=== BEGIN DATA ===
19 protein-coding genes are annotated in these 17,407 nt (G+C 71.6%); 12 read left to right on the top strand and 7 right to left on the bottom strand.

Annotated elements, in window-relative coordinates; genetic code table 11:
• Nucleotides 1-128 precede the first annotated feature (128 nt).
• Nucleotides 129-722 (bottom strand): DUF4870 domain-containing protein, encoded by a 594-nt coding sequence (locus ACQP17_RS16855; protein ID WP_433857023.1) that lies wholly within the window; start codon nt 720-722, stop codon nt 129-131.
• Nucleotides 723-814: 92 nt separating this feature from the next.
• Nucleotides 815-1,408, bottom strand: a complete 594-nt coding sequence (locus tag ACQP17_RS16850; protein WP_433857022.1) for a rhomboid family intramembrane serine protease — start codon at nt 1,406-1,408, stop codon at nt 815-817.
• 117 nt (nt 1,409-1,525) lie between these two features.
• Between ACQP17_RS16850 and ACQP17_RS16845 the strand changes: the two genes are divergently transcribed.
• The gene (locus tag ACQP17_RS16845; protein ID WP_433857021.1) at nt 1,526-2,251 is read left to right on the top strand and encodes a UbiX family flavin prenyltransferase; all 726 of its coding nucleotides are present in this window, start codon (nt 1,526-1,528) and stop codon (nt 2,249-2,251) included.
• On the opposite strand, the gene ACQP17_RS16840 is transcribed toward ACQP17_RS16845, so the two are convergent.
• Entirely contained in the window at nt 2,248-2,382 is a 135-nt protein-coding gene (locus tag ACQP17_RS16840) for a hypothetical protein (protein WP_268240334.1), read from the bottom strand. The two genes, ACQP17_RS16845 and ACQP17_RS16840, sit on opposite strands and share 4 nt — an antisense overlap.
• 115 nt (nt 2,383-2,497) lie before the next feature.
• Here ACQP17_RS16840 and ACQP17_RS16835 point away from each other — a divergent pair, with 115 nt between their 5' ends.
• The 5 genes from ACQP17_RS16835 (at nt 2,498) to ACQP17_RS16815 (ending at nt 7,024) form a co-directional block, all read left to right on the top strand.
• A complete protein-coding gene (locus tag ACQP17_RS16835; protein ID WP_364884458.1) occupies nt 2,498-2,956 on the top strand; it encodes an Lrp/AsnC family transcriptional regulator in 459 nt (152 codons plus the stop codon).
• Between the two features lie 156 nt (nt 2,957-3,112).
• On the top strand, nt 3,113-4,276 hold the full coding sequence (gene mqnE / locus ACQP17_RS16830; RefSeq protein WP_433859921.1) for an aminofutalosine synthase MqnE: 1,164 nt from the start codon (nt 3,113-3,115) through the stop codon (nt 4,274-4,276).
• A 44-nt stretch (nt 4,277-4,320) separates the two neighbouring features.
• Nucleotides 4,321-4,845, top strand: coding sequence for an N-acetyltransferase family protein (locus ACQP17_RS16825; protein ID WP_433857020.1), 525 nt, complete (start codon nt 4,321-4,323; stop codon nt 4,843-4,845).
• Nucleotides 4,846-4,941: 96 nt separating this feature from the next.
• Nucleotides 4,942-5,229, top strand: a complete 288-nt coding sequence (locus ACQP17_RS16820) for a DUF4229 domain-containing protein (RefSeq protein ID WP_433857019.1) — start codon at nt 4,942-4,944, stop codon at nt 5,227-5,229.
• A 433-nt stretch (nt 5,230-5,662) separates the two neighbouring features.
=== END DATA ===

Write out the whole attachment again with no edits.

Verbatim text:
19 protein-coding genes are annotated in these 17,407 nt (G+C 71.6%); 12 read left to right on the top strand and 7 right to left on the bottom strand.

Annotated elements, in window-relative coordinates; genetic code table 11:
• Nucleotides 1-128 precede the first annotated feature (128 nt).
• Nucleotides 129-722 (bottom strand): DUF4870 domain-containing protein, encoded by a 594-nt coding sequence (locus ACQP17_RS16855; protein ID WP_433857023.1) that lies wholly within the window; start codon nt 720-722, stop codon nt 129-131.
• Nucleotides 723-814: 92 nt separating this feature from the next.
• Nucleotides 815-1,408, bottom strand: a complete 594-nt coding sequence (locus tag ACQP17_RS16850; protein WP_433857022.1) for a rhomboid family intramembrane serine protease — start codon at nt 1,406-1,408, stop codon at nt 815-817.
• 117 nt (nt 1,409-1,525) lie between these two features.
• Between ACQP17_RS16850 and ACQP17_RS16845 the strand changes: the two genes are divergently transcribed.
• The gene (locus tag ACQP17_RS16845; protein ID WP_433857021.1) at nt 1,526-2,251 is read left to right on the top strand and encodes a UbiX family flavin prenyltransferase; all 726 of its coding nucleotides are present in this window, start codon (nt 1,526-1,528) and stop codon (nt 2,249-2,251) included.
• On the opposite strand, the gene ACQP17_RS16840 is transcribed toward ACQP17_RS16845, so the two are convergent.
• Entirely contained in the window at nt 2,248-2,382 is a 135-nt protein-coding gene (locus tag ACQP17_RS16840) for a hypothetical protein (protein WP_268240334.1), read from the bottom strand. The two genes, ACQP17_RS16845 and ACQP17_RS16840, sit on opposite strands and share 4 nt — an antisense overlap.
• 115 nt (nt 2,383-2,497) lie before the next feature.
• Here ACQP17_RS16840 and ACQP17_RS16835 point away from each other — a divergent pair, with 115 nt between their 5' ends.
• The 5 genes from ACQP17_RS16835 (at nt 2,498) to ACQP17_RS16815 (ending at nt 7,024) form a co-directional block, all read left to right on the top strand.
• A complete protein-coding gene (locus tag ACQP17_RS16835; protein ID WP_364884458.1) occupies nt 2,498-2,956 on the top strand; it encodes an Lrp/AsnC family transcriptional regulator in 459 nt (152 codons plus the stop codon).
• Between the two features lie 156 nt (nt 2,957-3,112).
• On the top strand, nt 3,113-4,276 hold the full coding sequence (gene mqnE / locus ACQP17_RS16830; RefSeq protein WP_433859921.1) for an aminofutalosine synthase MqnE: 1,164 nt from the start codon (nt 3,113-3,115) through the stop codon (nt 4,274-4,276).
• A 44-nt stretch (nt 4,277-4,320) separates the two neighbouring features.
• Nucleotides 4,321-4,845, top strand: coding sequence for an N-acetyltransferase family protein (locus ACQP17_RS16825; protein ID WP_433857020.1), 525 nt, complete (start codon nt 4,321-4,323; stop codon nt 4,843-4,845).
• Nucleotides 4,846-4,941: 96 nt separating this feature from the next.
• Nucleotides 4,942-5,229, top strand: a complete 288-nt coding sequence (locus ACQP17_RS16820) for a DUF4229 domain-containing protein (RefSeq protein ID WP_433857019.1) — start codon at nt 4,942-4,944, stop codon at nt 5,227-5,229.
• A 433-nt stretch (nt 5,230-5,662) separates the two neighbouring features.